When it was pointed out that it was the third time this season that we had ended up with 9 men he said that he didn't think that we were a dirty side but that inexperience may have played a part. He commented specifically on Prutton saying that anyone familiar with Prutton would know that he was not a dirty player but that he was accumulating cards. He was asked if the referee had come into the Forest dressing room at half-time and he replied that he hadn't and that he perhaps had wanted to have 15 minutes rest. John Ward and Colin Lee confirmed that they had indicated to Platt that they would deliberately concede a goal, they had conferred with the fourth official and had passed instructions on to Keith Curle but that it had not happened and that Steven Lodge had indicated that he was unwilling to stop the game to facilitate this.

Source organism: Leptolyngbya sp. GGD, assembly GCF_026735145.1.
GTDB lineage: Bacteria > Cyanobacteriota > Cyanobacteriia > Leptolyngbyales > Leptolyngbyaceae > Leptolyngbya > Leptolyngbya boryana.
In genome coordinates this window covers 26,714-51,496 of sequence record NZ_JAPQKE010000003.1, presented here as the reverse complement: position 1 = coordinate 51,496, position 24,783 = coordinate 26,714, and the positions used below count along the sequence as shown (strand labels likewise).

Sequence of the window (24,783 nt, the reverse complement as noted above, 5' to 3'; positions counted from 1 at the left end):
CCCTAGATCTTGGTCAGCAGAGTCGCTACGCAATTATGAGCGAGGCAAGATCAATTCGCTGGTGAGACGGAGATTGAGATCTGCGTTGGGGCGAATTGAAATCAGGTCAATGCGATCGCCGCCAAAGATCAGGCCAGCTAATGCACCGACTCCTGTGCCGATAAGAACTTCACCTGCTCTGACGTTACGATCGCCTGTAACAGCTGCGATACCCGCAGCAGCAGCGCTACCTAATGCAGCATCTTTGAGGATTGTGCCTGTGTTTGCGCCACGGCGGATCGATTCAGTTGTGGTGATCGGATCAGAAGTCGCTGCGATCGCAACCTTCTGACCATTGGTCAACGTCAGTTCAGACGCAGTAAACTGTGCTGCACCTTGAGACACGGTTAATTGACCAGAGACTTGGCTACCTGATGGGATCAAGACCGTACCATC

I had gone to Molyneux hoping to see a good game and also hoping to see further evidence of the improvement in Forest. I saw neither. The events which occurred in the first half were not typical of any football match. Individually they were rare occurrences and the Branch goal was one of an infamous few such events. In isolation they would have provided enough controversy to ensure that the match was a heated affair. That both happened in the same 45 minutes of a football match was an unfortunate co-incidence and one that precipitated unusual scenes from players on both sides. The situation was exacerbated by poor refereeing from Steven Lodge and the game was completely out of control and the disciplinary interventions of the referee were not even handed enough to prevent even more tension entering the situation. It was an unusual afternoon and a poor excuse for a game of football.



Copyright © 2001 Nottingham Forest F.C.